Speed, Power, and Contact time
Factors that influence board breaking are: speed, power, and how long the hand or foot is in contact with the target. Collisions similar to a bouncing super ball are nearly elastic, since they conserve both kinetic energy and momentum. When punching a board, unless the hand has an apparent mass much larger than the board, it will be stopped on contact and the center of the board will begin to bend some from the impact. This type of impact will cause the greatest transfer of energy to the board. This type of strike, called a "speed break," is where a board is suspended by one side. This mean the board must break before it is knocked from the single supporting hand. This type of break requires much training and experience to generate the speed necessary to accomplish the break, so it is probably beyond the ability of a beginner.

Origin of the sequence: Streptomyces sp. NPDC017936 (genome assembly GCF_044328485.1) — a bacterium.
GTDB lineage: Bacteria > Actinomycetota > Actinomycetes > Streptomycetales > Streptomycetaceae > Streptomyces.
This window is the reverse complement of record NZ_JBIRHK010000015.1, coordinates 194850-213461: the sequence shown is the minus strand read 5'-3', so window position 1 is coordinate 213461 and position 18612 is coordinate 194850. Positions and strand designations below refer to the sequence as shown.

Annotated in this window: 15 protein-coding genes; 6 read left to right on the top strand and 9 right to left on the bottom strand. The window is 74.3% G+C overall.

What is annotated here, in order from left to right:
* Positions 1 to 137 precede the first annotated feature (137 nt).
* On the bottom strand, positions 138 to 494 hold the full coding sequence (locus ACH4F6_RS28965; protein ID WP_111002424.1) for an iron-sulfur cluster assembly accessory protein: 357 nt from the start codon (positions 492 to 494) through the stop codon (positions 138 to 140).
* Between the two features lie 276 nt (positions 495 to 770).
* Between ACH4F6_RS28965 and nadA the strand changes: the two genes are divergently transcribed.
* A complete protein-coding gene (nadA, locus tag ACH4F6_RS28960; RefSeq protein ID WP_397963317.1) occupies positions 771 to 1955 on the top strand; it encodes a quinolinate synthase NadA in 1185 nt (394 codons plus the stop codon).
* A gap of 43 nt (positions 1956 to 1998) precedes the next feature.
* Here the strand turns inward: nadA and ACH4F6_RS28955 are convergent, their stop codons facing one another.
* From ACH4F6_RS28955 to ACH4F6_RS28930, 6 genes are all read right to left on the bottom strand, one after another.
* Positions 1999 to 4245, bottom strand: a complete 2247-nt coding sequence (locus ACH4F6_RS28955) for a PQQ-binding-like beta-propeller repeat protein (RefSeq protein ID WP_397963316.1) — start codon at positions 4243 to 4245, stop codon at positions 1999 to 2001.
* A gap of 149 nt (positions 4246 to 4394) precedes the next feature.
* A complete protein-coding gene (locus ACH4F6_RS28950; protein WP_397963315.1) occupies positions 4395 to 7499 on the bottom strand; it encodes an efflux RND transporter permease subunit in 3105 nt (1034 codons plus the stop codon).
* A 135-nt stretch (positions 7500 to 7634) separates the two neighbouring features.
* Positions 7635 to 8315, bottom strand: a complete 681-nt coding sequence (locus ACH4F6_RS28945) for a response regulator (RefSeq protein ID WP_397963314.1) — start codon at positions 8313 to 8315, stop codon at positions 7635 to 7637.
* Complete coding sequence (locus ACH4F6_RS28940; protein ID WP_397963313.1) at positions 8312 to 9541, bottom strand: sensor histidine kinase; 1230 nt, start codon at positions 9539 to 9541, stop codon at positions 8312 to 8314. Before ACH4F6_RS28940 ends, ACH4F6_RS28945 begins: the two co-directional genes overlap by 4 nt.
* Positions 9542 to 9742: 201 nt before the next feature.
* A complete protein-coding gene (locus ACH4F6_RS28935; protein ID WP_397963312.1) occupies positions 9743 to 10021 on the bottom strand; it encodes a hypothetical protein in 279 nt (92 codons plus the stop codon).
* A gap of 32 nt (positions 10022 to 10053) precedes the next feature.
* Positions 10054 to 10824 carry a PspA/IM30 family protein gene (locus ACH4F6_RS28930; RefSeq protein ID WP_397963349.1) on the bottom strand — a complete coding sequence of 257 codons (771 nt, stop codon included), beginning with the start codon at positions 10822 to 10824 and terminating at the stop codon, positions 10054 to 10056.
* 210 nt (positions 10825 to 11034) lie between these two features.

A simpler break involves an inelastic collision. In this type of collision, the hand and board remain in contact through out the strike. As the object is struck, the hand continues to exert force and the center of the board begins to bend with the velocity it gains from the collision. The strike continues to apply force past the point where the board reaches its breaking point, accelerating through the board as it breaks. If the hand is moving too slowly, the flex of the board will stop it before it breaks. It would be like trying to break the board by leaning a heavy object on it. At greater speed, the hand will slow as it contacts the board, however, the continued application of force by the arm that is larger than the force the board exert, will keeps the hand's speed high. Eventually, the board will reach maximum flex and break. With high speed punches, the hand will always be moving faster than the board can react.
So do not try to hit the board with all your strength, try to hit with the greatest speed possible. You are not trying the "kill" the board, you are trying to pass though it.